A Southern Ballad by Drew McCoy
They walked hand in hand through the furrows of the immense cornfield, and the sun shone bright upon them, beating down on their necks and backs. They walked in silence save the noise of their feet squishing in the sodden dirt. The wind blew lightly out of the west and it coaxed the tops of the cornstalks to bend slightly in its wake. Bees and flies buzzed their heads and he swatted at them in turn, keeping them out of his line of sight and away from her face. She smiled and laughed watching him. As they neared the end of the field a flock of black birds rose from the stand of trees that awaited them just on the outskirts of the cornfield. The birds flew overhead, cawing back and forth. They flew in a wingless flight, diving and then rising again effortlessly in one massive group then they disappeared into the tall grass.
They pressed on through the small thicket of trees and the forest floor was blanketed with dried leaves and sticks and their footsteps could be heard from several feet away because of it, he stopped moving, and turned to her and put his finger over her lips as if the world might hear them coming. They walked quieter.
It was the curse of a forbidden love, having to sneak away from their friends and families just so they could share their intimate moments on the stripped out railroad tracks that divided the two counties. It was not only a spot that held a special meaning to them but it was also a spot Mason was sure nobody would ever find them.
They sat on the railroad ties and draped their arms over one another.
What are you thinking? Alejandra said, her voice soft in the wind.
Mason shrugged and turned to her, his hair fell in front of his eyes and she brushed it away with the back of her hand.
You, he said.
I love you, she said. You know that right?
The heat shimmered above the railroad tracks and he waved his hand through it then he rose and stood. He was tall and thin, his skin pale in comparison to hers.
Alejandra pulled her knees into her chest and her feet were bare and streaked with dirt and sweat. She watched him as he stood with his back to her. She angled her head and stared up at the sky. The white cumulous clouds moved across it to the east.
He turned around and stared down at her.
She held his gaze for a moment before she broke away and looked down the tracks. He smiled watching her and he tried to imagine what she was thinking then he closed his eyes remembering the first day they kissed.
It was seven months ago and they were walking these very tracks, he was walking in the center of the them while she was walking up on one of the ties, her arms out for balance and he reached for her, grabbed her hand because he didn’t want her to fall. They stopped walking at an old rusted out tractor that bordered the tracks as if it had just died there, never to run again. He picked her up by the waist and hoisted her onto the tractor then he climbed up it from the side, using the back tire and wheel well as a step. The sun was beginning to descend below the horizon and before he kissed her, she watched the sun fall away before closing her eyes.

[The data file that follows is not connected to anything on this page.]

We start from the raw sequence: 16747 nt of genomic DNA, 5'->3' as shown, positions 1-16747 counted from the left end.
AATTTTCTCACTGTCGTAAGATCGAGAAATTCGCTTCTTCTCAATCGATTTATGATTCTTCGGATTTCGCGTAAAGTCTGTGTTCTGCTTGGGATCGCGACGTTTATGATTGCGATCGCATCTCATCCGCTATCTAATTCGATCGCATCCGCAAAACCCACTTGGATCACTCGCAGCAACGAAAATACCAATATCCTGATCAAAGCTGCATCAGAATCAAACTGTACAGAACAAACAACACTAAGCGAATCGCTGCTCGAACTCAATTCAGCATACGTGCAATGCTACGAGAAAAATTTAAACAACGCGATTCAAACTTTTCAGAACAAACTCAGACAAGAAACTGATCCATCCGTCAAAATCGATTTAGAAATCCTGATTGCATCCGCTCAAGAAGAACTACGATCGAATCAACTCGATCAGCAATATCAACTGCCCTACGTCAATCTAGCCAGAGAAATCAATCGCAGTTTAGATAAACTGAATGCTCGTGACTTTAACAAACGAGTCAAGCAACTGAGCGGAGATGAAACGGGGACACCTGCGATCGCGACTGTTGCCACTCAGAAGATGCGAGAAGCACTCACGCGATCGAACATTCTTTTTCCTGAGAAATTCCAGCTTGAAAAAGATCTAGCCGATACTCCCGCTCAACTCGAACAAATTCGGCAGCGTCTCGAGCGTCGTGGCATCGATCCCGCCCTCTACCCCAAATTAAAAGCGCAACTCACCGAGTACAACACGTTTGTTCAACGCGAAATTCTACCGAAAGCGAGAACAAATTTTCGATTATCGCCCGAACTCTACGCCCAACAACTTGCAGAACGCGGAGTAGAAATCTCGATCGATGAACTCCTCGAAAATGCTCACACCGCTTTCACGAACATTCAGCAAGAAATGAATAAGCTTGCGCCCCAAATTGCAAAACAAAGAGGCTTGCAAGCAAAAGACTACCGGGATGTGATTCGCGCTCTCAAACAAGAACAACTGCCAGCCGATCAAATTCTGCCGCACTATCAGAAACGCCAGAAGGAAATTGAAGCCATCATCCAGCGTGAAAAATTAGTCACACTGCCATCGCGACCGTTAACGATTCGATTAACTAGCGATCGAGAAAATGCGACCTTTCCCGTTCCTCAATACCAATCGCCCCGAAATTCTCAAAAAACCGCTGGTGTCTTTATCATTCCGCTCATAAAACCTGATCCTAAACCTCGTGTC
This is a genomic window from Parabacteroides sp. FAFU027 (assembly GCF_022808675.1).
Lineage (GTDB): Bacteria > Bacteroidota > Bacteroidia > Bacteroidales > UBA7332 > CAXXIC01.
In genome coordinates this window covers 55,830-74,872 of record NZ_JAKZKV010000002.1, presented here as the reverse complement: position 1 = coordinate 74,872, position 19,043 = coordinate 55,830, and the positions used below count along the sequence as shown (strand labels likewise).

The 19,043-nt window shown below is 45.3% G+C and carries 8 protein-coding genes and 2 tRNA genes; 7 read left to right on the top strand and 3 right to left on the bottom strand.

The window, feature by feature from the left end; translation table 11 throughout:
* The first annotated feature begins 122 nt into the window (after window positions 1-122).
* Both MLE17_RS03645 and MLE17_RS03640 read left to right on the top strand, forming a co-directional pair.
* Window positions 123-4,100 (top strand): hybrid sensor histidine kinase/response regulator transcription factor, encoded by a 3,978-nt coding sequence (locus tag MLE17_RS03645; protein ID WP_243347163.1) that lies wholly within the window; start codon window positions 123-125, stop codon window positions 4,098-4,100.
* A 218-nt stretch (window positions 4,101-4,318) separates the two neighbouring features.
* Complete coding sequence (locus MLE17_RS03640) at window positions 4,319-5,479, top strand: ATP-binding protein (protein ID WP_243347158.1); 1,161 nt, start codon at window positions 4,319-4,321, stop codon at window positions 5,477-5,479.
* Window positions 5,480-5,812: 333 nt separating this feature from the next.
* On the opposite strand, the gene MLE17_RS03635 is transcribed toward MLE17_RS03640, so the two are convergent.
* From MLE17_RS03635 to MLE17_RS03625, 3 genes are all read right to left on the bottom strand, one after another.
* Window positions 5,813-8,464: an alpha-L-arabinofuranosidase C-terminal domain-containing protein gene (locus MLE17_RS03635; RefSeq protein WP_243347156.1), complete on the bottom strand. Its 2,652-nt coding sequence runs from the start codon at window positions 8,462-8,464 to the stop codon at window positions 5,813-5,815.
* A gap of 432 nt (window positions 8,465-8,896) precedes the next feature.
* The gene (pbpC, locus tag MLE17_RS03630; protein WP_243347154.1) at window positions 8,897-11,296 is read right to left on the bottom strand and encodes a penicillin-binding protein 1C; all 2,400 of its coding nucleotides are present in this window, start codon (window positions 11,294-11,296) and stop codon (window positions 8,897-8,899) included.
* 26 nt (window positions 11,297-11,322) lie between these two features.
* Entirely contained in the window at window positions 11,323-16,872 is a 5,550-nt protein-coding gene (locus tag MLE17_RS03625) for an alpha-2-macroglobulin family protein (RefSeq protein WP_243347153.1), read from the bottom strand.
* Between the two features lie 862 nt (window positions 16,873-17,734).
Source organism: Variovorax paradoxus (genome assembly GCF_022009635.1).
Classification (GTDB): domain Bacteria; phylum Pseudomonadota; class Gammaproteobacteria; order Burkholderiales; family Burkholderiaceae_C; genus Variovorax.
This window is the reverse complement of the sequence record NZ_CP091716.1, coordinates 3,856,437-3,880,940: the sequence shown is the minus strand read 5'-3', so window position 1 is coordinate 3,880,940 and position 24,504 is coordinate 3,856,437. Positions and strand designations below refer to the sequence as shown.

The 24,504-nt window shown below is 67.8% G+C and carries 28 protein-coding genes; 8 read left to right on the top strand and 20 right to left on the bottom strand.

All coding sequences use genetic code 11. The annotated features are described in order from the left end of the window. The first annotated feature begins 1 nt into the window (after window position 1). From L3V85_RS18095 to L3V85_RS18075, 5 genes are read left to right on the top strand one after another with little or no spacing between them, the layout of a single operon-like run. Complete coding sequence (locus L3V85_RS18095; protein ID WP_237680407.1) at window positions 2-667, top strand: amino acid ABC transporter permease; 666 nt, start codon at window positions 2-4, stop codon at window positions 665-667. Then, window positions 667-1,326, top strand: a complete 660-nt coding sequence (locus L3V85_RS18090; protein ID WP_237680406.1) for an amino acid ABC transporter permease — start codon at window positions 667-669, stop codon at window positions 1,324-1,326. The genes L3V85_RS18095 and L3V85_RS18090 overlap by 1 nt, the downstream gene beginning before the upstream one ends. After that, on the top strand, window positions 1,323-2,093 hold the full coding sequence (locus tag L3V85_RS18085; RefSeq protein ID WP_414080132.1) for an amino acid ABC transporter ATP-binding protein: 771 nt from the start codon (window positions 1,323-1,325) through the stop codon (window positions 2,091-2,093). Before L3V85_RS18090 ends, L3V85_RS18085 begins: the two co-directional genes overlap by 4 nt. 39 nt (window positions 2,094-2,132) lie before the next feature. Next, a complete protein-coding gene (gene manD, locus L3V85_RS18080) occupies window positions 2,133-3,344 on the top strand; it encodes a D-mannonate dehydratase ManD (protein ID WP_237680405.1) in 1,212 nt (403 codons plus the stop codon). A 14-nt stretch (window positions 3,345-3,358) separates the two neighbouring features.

Mason opened his eyes and studied her.
I wish we could stay here forever, she said, blinking away the glare from the sun.
He moved towards her.
We could, he said, and then he reached down for her hand and pulled her up from the railroad tie. Not here though. I want to take you away from here, he said.
He twisted strands of her black hair around his finger then he wrapped his arms around her back and hugged her tight. He nestled his head in the space just below her neck, her black hair spilled over his face.
He breathed her smell.
They started back up the tracks towards the old tractor and they walked right past it, both of them smiling at each other, thinking the same thing. They walked for two more miles then they cut through a small field of broomgrass until they reached the dirt packed road that would lead them to the river, its water murky and brown this time of year.
They would come here often for the calmness of the water. The steady current bringing with it tranquility, and when the summer sun would hang motionless over the fields and trees the river brought a moment of escape; its cool water was always there, waiting.
Alejandra rolled her shorts further up her legs and waded into the cool water. He watched her from the sandy bank, his arms folded across his chest. She splashed in the water and laughed and smiled then she dipped her face in it and walked out. The hair along her forehead was damp and it stuck to her skin, he peeled the strands away, pushed them off her forehead.
She sat down and buried her feet in the sand and it was cool and damp and she could feel the grains gathering between her toes. A lone hawk circled in slow revolutions overhead, its cry echoing back down to earth like that of breaking glass.
She watched him throw pieces of tree bark and sticks into the river. The water carried them away and she thought each time he tossed a stick into the river it was like throwing a piece of them into it too. Because she couldn’t love him anymore than she did.
He lowered himself next to her and rubbed his hand up and along her bare leg. He loved how the water on her skin glistened in the sun, her brown skin appearing darker.
My daddy doesn’t like us being together, she said.
He stared at her, his right hand inching further up her thigh.
Well I don’t care much for your daddy.
She turned away.
He doesn’t think we should be together.
Nobody does, he said.
He thinks you’re using me, she said, then turned back around and flared her brown eyes.
He shook his head in confusion.
Because I’m Mexican, she said.
That doesn’t make sense.
He thinks you’ll leave me.
I wouldn’t do that.